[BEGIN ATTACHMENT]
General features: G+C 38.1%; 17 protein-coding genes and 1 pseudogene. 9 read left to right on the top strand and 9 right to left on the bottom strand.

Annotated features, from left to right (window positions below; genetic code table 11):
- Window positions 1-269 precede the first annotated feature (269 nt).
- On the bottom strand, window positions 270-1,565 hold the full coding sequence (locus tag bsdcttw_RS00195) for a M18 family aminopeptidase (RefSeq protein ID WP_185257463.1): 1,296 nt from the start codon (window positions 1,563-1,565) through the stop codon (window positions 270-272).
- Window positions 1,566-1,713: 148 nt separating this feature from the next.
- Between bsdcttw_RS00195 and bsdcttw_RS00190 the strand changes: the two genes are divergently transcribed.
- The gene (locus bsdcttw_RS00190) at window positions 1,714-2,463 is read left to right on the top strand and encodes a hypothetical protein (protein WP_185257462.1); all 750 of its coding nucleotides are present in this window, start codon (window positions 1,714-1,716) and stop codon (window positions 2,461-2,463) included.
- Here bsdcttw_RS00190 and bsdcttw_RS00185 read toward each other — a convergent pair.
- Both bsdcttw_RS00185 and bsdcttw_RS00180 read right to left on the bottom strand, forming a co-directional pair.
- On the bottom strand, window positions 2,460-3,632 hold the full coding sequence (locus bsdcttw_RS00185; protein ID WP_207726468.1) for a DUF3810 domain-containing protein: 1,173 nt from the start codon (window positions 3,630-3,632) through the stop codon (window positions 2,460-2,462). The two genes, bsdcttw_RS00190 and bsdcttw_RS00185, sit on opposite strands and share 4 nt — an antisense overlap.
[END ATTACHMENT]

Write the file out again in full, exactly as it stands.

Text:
General features: G+C 38.1%; 17 protein-coding genes and 1 pseudogene. 9 read left to right on the top strand and 9 right to left on the bottom strand.

Annotated features, from left to right (window positions below; genetic code table 11):
- Window positions 1-269 precede the first annotated feature (269 nt).
- On the bottom strand, window positions 270-1,565 hold the full coding sequence (locus tag bsdcttw_RS00195) for a M18 family aminopeptidase (RefSeq protein ID WP_185257463.1): 1,296 nt from the start codon (window positions 1,563-1,565) through the stop codon (window positions 270-272).
- Window positions 1,566-1,713: 148 nt separating this feature from the next.
- Between bsdcttw_RS00195 and bsdcttw_RS00190 the strand changes: the two genes are divergently transcribed.
- The gene (locus bsdcttw_RS00190) at window positions 1,714-2,463 is read left to right on the top strand and encodes a hypothetical protein (protein WP_185257462.1); all 750 of its coding nucleotides are present in this window, start codon (window positions 1,714-1,716) and stop codon (window positions 2,461-2,463) included.
- Here bsdcttw_RS00190 and bsdcttw_RS00185 read toward each other — a convergent pair.
- Both bsdcttw_RS00185 and bsdcttw_RS00180 read right to left on the bottom strand, forming a co-directional pair.
- On the bottom strand, window positions 2,460-3,632 hold the full coding sequence (locus bsdcttw_RS00185; protein ID WP_207726468.1) for a DUF3810 domain-containing protein: 1,173 nt from the start codon (window positions 3,630-3,632) through the stop codon (window positions 2,460-2,462). The two genes, bsdcttw_RS00190 and bsdcttw_RS00185, sit on opposite strands and share 4 nt — an antisense overlap.